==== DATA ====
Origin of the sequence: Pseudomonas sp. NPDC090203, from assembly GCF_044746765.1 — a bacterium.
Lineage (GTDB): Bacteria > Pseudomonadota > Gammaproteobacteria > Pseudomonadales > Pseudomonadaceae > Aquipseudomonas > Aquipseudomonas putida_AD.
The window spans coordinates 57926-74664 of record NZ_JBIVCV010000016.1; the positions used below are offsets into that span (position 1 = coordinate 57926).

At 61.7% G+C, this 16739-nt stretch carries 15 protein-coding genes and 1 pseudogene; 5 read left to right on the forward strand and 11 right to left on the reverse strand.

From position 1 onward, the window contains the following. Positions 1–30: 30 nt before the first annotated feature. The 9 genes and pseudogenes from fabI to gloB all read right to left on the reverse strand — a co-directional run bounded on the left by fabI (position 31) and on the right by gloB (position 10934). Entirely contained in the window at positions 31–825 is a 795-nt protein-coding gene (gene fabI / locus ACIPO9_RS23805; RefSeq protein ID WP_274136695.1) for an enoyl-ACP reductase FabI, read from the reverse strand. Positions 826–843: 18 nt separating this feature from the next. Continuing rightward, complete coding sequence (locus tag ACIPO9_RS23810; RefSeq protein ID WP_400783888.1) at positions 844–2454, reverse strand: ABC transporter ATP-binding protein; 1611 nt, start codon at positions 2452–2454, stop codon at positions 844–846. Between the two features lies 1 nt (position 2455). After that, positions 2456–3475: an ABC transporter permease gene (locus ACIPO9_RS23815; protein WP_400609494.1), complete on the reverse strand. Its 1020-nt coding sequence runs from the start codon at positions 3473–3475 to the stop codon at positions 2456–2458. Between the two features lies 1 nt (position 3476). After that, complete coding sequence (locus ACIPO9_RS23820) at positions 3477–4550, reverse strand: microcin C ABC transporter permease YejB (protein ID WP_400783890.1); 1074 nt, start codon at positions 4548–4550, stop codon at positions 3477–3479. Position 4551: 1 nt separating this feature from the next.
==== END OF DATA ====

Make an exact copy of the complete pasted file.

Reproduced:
Origin of the sequence: Pseudomonas sp. NPDC090203, from assembly GCF_044746765.1 — a bacterium.
Lineage (GTDB): Bacteria > Pseudomonadota > Gammaproteobacteria > Pseudomonadales > Pseudomonadaceae > Aquipseudomonas > Aquipseudomonas putida_AD.
The window spans coordinates 57926-74664 of record NZ_JBIVCV010000016.1; the positions used below are offsets into that span (position 1 = coordinate 57926).

At 61.7% G+C, this 16739-nt stretch carries 15 protein-coding genes and 1 pseudogene; 5 read left to right on the forward strand and 11 right to left on the reverse strand.

From position 1 onward, the window contains the following. Positions 1–30: 30 nt before the first annotated feature. The 9 genes and pseudogenes from fabI to gloB all read right to left on the reverse strand — a co-directional run bounded on the left by fabI (position 31) and on the right by gloB (position 10934). Entirely contained in the window at positions 31–825 is a 795-nt protein-coding gene (gene fabI / locus ACIPO9_RS23805; RefSeq protein ID WP_274136695.1) for an enoyl-ACP reductase FabI, read from the reverse strand. Positions 826–843: 18 nt separating this feature from the next. Continuing rightward, complete coding sequence (locus tag ACIPO9_RS23810; RefSeq protein ID WP_400783888.1) at positions 844–2454, reverse strand: ABC transporter ATP-binding protein; 1611 nt, start codon at positions 2452–2454, stop codon at positions 844–846. Between the two features lies 1 nt (position 2455). After that, positions 2456–3475: an ABC transporter permease gene (locus ACIPO9_RS23815; protein WP_400609494.1), complete on the reverse strand. Its 1020-nt coding sequence runs from the start codon at positions 3473–3475 to the stop codon at positions 2456–2458. Between the two features lies 1 nt (position 3476). After that, complete coding sequence (locus ACIPO9_RS23820) at positions 3477–4550, reverse strand: microcin C ABC transporter permease YejB (protein ID WP_400783890.1); 1074 nt, start codon at positions 4548–4550, stop codon at positions 3477–3479. Position 4551: 1 nt separating this feature from the next.